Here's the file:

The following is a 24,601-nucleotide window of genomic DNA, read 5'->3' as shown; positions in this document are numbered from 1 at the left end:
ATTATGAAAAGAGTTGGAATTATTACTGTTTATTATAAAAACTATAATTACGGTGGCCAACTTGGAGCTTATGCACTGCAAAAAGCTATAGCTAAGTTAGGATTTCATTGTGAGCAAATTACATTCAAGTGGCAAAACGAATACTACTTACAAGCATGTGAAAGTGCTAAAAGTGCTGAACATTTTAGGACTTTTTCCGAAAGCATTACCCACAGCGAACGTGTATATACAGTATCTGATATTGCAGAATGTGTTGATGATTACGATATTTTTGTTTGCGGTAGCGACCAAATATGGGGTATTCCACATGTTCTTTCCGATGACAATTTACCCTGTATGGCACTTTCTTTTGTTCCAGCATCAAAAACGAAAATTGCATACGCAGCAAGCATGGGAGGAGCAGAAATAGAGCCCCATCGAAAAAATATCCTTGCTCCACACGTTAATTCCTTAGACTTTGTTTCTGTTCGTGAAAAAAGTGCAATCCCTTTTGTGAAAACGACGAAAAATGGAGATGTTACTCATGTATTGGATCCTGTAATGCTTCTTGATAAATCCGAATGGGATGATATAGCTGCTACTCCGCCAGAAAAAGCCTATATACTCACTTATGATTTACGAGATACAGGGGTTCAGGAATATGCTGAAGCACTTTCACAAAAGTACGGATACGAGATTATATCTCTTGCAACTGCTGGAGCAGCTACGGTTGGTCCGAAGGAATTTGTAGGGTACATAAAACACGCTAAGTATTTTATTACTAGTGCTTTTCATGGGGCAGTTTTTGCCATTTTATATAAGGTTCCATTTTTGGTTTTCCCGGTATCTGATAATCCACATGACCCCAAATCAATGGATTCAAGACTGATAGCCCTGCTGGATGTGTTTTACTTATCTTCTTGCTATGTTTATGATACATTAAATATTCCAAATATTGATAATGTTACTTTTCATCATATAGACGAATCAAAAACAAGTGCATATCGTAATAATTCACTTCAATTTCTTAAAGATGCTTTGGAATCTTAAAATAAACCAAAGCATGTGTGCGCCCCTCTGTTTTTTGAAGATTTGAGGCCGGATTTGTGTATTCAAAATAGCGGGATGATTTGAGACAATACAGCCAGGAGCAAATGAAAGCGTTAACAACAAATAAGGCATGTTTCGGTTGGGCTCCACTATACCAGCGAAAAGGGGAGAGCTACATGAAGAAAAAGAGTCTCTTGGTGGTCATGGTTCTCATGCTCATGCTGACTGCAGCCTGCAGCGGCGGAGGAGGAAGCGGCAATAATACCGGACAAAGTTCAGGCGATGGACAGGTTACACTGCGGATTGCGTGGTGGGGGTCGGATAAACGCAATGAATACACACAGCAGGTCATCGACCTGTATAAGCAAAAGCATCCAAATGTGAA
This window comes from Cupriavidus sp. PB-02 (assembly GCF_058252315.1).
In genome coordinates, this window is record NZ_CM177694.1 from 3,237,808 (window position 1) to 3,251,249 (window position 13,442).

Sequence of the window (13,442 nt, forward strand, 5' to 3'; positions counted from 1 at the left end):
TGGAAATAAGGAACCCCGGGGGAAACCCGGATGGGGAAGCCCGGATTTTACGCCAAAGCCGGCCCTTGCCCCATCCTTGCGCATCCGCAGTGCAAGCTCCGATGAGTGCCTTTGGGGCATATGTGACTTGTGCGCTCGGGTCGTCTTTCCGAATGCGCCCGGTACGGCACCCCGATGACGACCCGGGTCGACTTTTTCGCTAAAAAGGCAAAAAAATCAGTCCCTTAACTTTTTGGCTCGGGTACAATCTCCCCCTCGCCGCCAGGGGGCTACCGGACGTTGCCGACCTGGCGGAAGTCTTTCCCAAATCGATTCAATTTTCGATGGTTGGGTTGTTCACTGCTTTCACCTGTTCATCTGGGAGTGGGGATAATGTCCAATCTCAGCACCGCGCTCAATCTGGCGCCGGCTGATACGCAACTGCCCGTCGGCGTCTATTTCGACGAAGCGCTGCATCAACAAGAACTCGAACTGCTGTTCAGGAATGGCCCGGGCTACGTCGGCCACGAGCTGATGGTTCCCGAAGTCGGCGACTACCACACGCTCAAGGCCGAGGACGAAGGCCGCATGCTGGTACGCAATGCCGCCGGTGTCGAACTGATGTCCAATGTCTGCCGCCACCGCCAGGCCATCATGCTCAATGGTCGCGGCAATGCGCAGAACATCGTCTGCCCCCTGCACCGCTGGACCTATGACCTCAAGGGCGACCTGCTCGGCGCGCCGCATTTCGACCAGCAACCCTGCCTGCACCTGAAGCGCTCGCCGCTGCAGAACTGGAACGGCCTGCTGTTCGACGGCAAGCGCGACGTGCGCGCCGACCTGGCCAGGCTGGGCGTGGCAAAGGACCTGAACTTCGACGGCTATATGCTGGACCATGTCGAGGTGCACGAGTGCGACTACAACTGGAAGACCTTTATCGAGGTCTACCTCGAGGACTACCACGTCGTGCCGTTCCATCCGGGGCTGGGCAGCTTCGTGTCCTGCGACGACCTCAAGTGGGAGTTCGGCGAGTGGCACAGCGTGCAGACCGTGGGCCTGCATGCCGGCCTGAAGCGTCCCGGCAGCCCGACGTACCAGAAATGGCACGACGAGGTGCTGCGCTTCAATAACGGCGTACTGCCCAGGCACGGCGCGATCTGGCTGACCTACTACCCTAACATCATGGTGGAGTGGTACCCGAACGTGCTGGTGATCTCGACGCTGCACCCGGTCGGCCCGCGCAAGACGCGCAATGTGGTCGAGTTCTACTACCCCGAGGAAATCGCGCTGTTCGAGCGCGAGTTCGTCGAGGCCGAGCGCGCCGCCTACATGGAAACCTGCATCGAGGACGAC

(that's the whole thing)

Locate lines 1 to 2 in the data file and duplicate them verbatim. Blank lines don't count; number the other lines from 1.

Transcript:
The following is a 24,601-nucleotide window of genomic DNA, read 5'->3' as shown; positions in this document are numbered from 1 at the left end:
ATTATGAAAAGAGTTGGAATTATTACTGTTTATTATAAAAACTATAATTACGGTGGCCAACTTGGAGCTTATGCACTGCAAAAAGCTATAGCTAAGTTAGGATTTCATTGTGAGCAAATTACATTCAAGTGGCAAAACGAATACTACTTACAAGCATGTGAAAGTGCTAAAAGTGCTGAACATTTTAGGACTTTTTCCGAAAGCATTACCCACAGCGAACGTGTATATACAGTATCTGATATTGCAGAATGTGTTGATGATTACGATATTTTTGTTTGCGGTAGCGACCAAATATGGGGTATTCCACATGTTCTTTCCGATGACAATTTACCCTGTATGGCACTTTCTTTTGTTCCAGCATCAAAAACGAAAATTGCATACGCAGCAAGCATGGGAGGAGCAGAAATAGAGCCCCATCGAAAAAATATCCTTGCTCCACACGTTAATTCCTTAGACTTTGTTTCTGTTCGTGAAAAAAGTGCAATCCCTTTTGTGAAAACGACGAAAAATGGAGATGTTACTCATGTATTGGATCCTGTAATGCTTCTTGATAAATCCGAATGGGATGATATAGCTGCTACTCCGCCAGAAAAAGCCTATATACTCACTTATGATTTACGAGATACAGGGGTTCAGGAATATGCTGAAGCACTTTCACAAAAGTACGGATACGAGATTATATCTCTTGCAACTGCTGGAGCAGCTACGGTTGGTCCGAAGGAATTTGTAGGGTACATAAAACACGCTAAGTATTTTATTACTAGTGCTTTTCATGGGGCAGTTTTTGCCATTTTATATAAGGTTCCATTTTTGGTTTTCCCGGTATCTGATAATCCACATGACCCCAAATCAATGGATTCAAGACTGATAGCCCTGCTGGATGTGTTTTACTTATCTTCTTGCTATGTTTATGATACATTAAATATTCCAAATATTGATAATGTTACTTTTCATCATATAGACGAATCAAAAACAAGTGCATATCGTAATAATTCACTTCAATTTCTTAAAGATGCTTTGGAATCTTAAAATAAACCAAAGCATGTGTGCGCCCCTCTGTTTTTTGAAGATTTGAGGCCGGATTTGTGTATTCAAAATAGCGGGATGATTTGAGACAATACAGCCAGGAGCAAATGAAAGCGTTAACAACAAATAAGGCATGTTTCGGTTGGGCTCCACTATACCAGCGAAAAGGGGAGAGCTACATGAAGAAAAAGAGTCTCTTGGTGGTCATGGTTCTCATGCTCATGCTGACTGCAGCCTGCAGCGGCGGAGGAGGAAGCGGCAATAATACCGGACAAAGTTCAGGCGATGGACAGGTTACACTGCGGATTGCGTGGTGGGGGTCGGATAAACGCAATGAATACACACAGCAGGTCATCGACCTGTATAAGCAAAAGCATCCAAATGTGAA